The challenge enables the therapist to examine how well your core beliefs suit you or how well they work for you. In some instances, the counselor can ask you why you, at times, act differently from your beliefs. All in all, note that the therapist’s support, guidance, and explanation are assured throughout the process.

How to Handle Hardships Surrounding Your Core Values

Exploring and identifying your core beliefs might stir some past emotional memories, including: 

  • Childhood confusions;
  • Trauma;
  • Past dissatisfactions.

Having a counselor by your side might help you get through the difficult emotional journey and teach you how to deal with previous issues and handle your present with ease. You might have been relying on other peoples’ beliefs for long without knowing. Besides, setting and abiding by your standards now might seem extremely challenging.

However, note that setting and abiding by your standards can highly improve your connection with other people.

Understanding oneself strengthens one’s character. Besides: 

Standing out from the rest is mainly a result of understanding as well as treasuring your core beliefs. In turn, this enables you to embrace your personality and become your true self.

Viable Solutions When I Don’t Know Who I Am

At first, you might be scared or feel overwhelmed when you find yourself thinking, I don’t know who I am. This might be after going through a tough experience, failure to identify things that you enjoy, or failure to remember who you truly are.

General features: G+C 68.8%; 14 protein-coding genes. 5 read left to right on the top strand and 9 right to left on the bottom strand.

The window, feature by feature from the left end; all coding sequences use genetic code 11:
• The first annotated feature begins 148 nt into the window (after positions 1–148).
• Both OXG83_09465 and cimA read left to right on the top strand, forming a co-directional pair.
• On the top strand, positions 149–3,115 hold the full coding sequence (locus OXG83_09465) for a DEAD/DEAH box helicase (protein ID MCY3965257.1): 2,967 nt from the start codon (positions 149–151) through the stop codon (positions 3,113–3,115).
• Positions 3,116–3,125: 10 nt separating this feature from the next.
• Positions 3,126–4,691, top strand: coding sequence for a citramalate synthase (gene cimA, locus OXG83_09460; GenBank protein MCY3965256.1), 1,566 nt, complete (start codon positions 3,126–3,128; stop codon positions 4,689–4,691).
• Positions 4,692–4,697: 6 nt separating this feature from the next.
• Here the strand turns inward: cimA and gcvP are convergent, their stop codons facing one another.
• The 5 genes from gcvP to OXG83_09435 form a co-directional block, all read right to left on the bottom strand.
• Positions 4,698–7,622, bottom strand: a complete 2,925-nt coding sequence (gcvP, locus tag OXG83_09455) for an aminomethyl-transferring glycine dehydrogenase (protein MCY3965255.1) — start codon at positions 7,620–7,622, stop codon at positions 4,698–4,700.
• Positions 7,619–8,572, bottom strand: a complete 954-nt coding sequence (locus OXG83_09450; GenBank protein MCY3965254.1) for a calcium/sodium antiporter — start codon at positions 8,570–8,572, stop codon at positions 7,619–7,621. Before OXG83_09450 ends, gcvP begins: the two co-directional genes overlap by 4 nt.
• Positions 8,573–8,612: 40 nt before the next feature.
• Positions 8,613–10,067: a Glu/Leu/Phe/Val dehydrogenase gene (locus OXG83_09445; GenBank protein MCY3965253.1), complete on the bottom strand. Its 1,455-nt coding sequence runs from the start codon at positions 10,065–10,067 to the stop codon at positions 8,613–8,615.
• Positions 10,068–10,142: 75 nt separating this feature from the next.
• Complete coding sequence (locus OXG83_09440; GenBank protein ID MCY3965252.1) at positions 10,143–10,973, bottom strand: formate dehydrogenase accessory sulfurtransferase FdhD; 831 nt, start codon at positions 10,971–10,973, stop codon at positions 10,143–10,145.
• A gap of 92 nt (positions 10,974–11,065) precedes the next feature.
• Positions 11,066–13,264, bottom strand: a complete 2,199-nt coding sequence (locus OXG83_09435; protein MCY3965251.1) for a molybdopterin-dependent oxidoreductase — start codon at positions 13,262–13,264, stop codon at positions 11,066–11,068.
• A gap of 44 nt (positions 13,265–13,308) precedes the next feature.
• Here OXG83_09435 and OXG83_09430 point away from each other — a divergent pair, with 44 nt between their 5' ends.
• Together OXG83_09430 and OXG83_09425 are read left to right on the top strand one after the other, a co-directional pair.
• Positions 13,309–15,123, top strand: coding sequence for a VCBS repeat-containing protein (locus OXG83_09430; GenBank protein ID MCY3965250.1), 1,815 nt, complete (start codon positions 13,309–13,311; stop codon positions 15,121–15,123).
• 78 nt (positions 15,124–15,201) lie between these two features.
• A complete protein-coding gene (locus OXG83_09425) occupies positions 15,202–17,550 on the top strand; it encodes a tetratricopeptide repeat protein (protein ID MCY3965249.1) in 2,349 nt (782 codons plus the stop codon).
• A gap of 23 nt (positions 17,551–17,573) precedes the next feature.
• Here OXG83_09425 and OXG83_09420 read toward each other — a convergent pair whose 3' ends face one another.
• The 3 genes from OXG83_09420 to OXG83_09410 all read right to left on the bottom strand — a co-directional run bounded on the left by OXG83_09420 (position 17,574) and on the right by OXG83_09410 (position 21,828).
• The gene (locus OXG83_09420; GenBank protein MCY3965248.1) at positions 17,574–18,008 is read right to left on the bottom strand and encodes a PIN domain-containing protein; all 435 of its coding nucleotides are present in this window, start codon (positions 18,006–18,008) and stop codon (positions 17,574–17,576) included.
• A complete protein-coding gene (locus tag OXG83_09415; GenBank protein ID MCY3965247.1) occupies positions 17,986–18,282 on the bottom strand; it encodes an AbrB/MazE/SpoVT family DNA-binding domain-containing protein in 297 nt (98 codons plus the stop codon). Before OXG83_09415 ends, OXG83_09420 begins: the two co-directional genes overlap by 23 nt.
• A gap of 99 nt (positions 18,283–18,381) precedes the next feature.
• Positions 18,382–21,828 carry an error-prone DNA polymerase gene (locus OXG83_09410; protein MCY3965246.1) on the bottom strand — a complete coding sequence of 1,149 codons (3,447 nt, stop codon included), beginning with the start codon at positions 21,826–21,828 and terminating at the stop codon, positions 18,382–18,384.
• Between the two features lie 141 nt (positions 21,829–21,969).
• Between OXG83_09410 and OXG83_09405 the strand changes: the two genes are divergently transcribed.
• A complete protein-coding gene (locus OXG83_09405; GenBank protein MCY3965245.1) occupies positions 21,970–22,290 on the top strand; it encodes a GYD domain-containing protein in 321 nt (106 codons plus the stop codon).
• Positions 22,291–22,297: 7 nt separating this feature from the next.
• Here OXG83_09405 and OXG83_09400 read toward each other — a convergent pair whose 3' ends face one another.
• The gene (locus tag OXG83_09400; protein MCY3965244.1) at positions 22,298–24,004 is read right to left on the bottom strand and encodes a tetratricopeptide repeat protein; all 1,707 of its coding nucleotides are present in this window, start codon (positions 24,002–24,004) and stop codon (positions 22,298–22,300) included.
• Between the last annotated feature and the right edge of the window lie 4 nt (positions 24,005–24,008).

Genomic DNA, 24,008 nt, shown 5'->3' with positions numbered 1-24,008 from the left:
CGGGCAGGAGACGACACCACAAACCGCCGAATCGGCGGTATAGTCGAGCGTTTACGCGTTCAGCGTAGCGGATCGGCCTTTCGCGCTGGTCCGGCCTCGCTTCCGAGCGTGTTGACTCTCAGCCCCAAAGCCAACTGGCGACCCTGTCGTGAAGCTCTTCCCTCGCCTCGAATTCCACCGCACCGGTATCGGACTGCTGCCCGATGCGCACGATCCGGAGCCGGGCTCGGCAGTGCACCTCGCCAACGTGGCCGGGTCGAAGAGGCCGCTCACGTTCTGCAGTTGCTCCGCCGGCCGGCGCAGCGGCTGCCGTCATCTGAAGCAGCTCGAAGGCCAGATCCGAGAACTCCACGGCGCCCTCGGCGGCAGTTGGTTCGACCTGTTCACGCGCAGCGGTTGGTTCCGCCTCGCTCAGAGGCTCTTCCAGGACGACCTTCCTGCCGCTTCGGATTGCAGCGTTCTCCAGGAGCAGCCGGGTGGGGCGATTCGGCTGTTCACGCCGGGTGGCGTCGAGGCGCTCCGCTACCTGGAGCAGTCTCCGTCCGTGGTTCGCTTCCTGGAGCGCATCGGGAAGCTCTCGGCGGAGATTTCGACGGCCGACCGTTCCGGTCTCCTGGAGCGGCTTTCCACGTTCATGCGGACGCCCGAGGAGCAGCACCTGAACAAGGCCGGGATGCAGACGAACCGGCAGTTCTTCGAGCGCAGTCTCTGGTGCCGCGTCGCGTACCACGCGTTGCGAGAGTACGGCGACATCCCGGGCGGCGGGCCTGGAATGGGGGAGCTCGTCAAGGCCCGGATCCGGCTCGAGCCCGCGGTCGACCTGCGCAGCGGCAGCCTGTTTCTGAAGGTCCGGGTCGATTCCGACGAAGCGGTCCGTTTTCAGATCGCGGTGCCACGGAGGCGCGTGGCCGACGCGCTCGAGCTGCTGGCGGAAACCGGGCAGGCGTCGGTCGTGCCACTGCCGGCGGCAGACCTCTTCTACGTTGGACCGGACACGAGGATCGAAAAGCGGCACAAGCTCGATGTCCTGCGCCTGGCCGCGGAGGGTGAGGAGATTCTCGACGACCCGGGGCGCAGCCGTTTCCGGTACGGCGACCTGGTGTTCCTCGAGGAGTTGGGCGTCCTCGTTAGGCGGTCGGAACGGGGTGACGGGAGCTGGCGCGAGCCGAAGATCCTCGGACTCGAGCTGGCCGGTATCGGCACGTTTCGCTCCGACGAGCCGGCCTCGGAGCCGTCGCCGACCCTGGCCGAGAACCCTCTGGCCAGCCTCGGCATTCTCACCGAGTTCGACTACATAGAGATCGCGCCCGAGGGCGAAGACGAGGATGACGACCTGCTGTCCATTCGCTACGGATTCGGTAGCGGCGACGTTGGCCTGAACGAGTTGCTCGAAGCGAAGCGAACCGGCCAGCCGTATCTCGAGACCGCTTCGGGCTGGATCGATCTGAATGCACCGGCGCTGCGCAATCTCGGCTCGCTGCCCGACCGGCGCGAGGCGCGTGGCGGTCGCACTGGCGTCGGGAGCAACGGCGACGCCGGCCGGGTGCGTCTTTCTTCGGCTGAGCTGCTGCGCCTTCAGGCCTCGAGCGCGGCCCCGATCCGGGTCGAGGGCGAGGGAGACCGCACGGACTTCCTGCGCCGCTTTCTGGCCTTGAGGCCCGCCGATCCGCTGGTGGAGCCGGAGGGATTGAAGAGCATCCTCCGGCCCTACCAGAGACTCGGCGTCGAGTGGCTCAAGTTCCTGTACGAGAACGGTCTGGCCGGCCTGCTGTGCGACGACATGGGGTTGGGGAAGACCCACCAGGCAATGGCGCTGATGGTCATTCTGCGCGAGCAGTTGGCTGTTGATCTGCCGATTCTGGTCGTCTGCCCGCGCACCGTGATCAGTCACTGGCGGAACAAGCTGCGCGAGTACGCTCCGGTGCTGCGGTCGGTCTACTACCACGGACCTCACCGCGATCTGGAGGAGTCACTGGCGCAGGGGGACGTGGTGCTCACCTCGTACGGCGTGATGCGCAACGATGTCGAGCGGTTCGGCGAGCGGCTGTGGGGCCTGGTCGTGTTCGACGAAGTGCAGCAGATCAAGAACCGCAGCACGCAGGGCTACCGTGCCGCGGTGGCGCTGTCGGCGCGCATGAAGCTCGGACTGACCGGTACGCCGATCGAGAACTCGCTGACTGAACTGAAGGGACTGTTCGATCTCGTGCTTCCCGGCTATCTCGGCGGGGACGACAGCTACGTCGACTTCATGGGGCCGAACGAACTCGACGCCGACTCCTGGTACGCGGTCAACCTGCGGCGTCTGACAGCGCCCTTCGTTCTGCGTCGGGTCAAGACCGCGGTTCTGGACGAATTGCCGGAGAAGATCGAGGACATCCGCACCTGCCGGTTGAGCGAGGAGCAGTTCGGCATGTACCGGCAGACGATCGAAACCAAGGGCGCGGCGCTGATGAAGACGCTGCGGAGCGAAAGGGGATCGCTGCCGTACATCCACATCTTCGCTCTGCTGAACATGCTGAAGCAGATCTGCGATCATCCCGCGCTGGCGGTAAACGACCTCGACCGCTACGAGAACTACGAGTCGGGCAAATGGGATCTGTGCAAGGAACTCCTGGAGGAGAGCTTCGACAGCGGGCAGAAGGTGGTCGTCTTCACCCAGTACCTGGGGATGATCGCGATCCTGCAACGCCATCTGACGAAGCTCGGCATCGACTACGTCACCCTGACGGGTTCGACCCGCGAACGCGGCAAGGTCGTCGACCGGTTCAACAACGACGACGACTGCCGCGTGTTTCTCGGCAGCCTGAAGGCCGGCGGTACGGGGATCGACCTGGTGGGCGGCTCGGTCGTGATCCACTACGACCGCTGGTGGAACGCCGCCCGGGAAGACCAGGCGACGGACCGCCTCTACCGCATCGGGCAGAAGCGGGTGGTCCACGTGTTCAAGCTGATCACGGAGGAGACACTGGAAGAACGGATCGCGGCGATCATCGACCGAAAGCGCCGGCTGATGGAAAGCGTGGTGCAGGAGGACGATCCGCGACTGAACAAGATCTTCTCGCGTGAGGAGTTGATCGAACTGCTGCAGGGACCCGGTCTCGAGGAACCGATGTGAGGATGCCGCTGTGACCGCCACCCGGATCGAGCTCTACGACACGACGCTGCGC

Fortunately, below are some of the best things to do when you are in such a situation:

  • Start reconnecting with your emotions and beliefs;
  • Talk to a therapist or seek professional support.

The bottom line is, take considerable effort or actions to address the issue.

Also, learn how to know who you truly are through: 

  • Identifying and differentiating your happiness from other peoples’ expectations;
  • Experimentation with variable hobbies to learn what you like and what you borrowed from others;
  • Seeking therapeutic help to discover your true self or who you want to become.

Final Thoughts

Losing authenticity doesn’t last forever. There are multiple activities to engage in, which can help you rediscover your true self, including seeking professional therapeutic help, living a genuine life, and living with those who love and accept you for who you truly are. However, the most important thing to do after learning that you’ve lost touch with yourself is to take the necessary actions to address the issue.

Kate Skurat

Kate Skurat

Licensed Mental Health Counselor | Washington, United States

Kate has a B.S. in Psychology and M.A. in Clinical Psychology from Pepperdine University and has worked in healthcare since 2017. She primarily treated depression, anxiety, eating disorders, trauma, and grief, as well as identity, relationship and adjustment issues. Her clinical experience has focused on individual and group counseling, emergency counseling and outreach. Read more